Geoffrey Chaucer's Troilus and Criseyde
Stanzas 1 through 10
The double sorwe of Troilus to tellen,
That was the kyng Priamus sone of Troye,
In louynge how his auentures fellen
ffro wo to wele, and after out of ioie,
My purpos is, er that I parte fro ye.
Thesiphone, thow help me for tendite
Thise woful vers that wepen as I write.
To the clepe I, thow goddesse of torment,
Thow cruwel furie, sorwynge euere in peyne,
Help me that am the sorwful instrument
That helpeth loueres, as I kan, to pleyne;
ffor wel sit it, the sothe for to seyne,
A woful wight to han a drery feere,
And to a sorwful tale a sory chere.
ffor I, that god of loues seruantz serue,
Ne dar to loue, for myn vnliklynesse,
Preyen for speed, al sholde I ther-fore sterue,
So fer am I from his help in derknesse;
But natheles, if this may don gladnesse
To any louere and his cause auaille,
Haue he my thonk, and myn be this trauaille.
But ȝe loueres that bathen in gladnesse,
If any drope of pyte in ȝow be,
Remembreth ȝow on passed heuynesse
That ȝe han felt, and on the aduersite
Of othere folk, and thynketh how that ȝe
Han felt that loue dorste ȝow displese,
Or ȝe han wonne hym with to grete an ese.
And preieth for hem that ben in the cas
Of Troilus, as ȝe may after here,
That loue hem brynge in heuene to solas;
And ek for me preieth to god so dere
That I haue myght to shewe in som manere
Swich peyne and wo as loues folk endure,
In Troilus vnsely auenture.
And biddeth ek for hem that ben despeired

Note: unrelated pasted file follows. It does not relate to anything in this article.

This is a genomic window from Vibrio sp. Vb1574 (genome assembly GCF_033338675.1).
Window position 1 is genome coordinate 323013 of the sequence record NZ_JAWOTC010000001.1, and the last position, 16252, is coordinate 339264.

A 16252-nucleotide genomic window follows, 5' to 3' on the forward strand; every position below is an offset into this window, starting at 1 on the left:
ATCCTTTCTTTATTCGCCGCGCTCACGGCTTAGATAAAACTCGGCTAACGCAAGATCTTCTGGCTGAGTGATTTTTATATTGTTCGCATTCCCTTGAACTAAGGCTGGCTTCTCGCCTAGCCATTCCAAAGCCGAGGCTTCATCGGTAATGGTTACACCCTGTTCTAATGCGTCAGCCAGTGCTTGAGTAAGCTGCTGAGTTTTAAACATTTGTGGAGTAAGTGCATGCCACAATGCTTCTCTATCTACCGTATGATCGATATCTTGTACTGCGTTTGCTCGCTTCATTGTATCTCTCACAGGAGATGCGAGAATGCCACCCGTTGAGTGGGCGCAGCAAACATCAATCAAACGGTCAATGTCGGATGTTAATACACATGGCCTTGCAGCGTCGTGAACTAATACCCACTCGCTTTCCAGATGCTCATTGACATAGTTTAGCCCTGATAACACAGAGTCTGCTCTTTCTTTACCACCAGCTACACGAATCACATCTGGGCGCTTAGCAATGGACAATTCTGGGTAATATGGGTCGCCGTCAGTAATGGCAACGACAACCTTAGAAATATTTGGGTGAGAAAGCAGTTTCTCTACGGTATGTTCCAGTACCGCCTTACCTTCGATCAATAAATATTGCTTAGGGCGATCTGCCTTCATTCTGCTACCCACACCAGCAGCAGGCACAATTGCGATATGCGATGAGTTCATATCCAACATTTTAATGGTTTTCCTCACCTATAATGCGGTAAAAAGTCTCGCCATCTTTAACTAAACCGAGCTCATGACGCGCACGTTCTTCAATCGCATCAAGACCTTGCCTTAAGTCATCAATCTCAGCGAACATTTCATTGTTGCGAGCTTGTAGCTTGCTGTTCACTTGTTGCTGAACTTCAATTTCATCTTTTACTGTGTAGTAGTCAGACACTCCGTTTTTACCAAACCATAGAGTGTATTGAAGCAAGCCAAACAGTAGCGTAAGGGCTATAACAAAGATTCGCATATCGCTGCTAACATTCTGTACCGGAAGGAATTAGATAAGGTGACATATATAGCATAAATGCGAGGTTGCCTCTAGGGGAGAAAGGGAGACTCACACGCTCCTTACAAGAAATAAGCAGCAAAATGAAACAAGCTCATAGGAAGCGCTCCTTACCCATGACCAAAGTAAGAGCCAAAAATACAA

In loue that neuere nyl recouered be,
And ek for hem that falsly ben apeired
Thorugh wikked tonges, be it he or she;
Thus biddeth god, for his benignite,
So graunte hem soone owt of this world to pace,
That ben despeired out of loues grace.
And biddeth ek for hem that ben at ese.
That god hem graunte ay good perseueraunce,
And send hem myght hire ladies so to plese
That it to loue be worship and plesaunce;
ffor so hope I my sowle best auaunce,
To prey for hem that loues seruauntz be,
And write hire wo, and lyue in charite,
And for to haue of hem compassioun,
As though I were hire owne brother dere.
Now herkneth with a good entencioun,
ffor now wil I gon streght to my matere,
In which ȝe may the double sorwes here
Of Troilus in louynge of Criseyde,
And how that she forsook hym er she deyde.
Yt is wel wist how that the Grekes stronge
In armes with a thousand shippes wente
To Troiewardes, and the cite longe
Assegeden, neigh ten ȝer er they stente,
And in diuerse wise and oon entente,
The rauysshyng to wreken of Eleyne,
By Paris don, they wroughten al hir peyne.
Now fel it so that in the town ther was
Dwellynge a lord of gret auctorite.
A gret deuyn that clepid was Calkas,
That in science so expert was that he
Knew wel that Troie sholde destroied be,
By answere of his god that highte thus:
Daun Phebus or Appollo Delphicus.